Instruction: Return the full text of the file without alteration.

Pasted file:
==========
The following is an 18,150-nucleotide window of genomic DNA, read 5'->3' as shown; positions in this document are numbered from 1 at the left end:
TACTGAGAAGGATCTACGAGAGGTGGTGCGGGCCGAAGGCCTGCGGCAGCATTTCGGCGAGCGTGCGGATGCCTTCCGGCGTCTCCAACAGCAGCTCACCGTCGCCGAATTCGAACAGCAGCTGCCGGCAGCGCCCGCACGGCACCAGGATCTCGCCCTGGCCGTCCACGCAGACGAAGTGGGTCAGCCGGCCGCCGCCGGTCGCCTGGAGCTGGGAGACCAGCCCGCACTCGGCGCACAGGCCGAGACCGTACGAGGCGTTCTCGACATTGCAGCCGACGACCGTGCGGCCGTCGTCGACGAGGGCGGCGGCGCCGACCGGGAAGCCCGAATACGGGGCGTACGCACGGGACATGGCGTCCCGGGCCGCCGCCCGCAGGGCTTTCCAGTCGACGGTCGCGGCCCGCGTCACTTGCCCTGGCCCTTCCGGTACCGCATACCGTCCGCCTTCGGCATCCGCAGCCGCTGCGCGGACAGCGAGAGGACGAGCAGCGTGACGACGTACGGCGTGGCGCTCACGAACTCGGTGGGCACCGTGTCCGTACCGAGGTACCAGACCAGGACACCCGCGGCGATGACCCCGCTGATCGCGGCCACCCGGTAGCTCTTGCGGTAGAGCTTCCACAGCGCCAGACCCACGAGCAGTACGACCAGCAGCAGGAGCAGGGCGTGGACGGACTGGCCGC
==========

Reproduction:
The following is an 18,150-nucleotide window of genomic DNA, read 5'->3' as shown; positions in this document are numbered from 1 at the left end:
TACTGAGAAGGATCTACGAGAGGTGGTGCGGGCCGAAGGCCTGCGGCAGCATTTCGGCGAGCGTGCGGATGCCTTCCGGCGTCTCCAACAGCAGCTCACCGTCGCCGAATTCGAACAGCAGCTGCCGGCAGCGCCCGCACGGCACCAGGATCTCGCCCTGGCCGTCCACGCAGACGAAGTGGGTCAGCCGGCCGCCGCCGGTCGCCTGGAGCTGGGAGACCAGCCCGCACTCGGCGCACAGGCCGAGACCGTACGAGGCGTTCTCGACATTGCAGCCGACGACCGTGCGGCCGTCGTCGACGAGGGCGGCGGCGCCGACCGGGAAGCCCGAATACGGGGCGTACGCACGGGACATGGCGTCCCGGGCCGCCGCCCGCAGGGCTTTCCAGTCGACGGTCGCGGCCCGCGTCACTTGCCCTGGCCCTTCCGGTACCGCATACCGTCCGCCTTCGGCATCCGCAGCCGCTGCGCGGACAGCGAGAGGACGAGCAGCGTGACGACGTACGGCGTGGCGCTCACGAACTCGGTGGGCACCGTGTCCGTACCGAGGTACCAGACCAGGACACCCGCGGCGATGACCCCGCTGATCGCGGCCACCCGGTAGCTCTTGCGGTAGAGCTTCCACAGCGCCAGACCCACGAGCAGTACGACCAGCAGCAGGAGCAGGGCGTGGACGGACTGGCCGC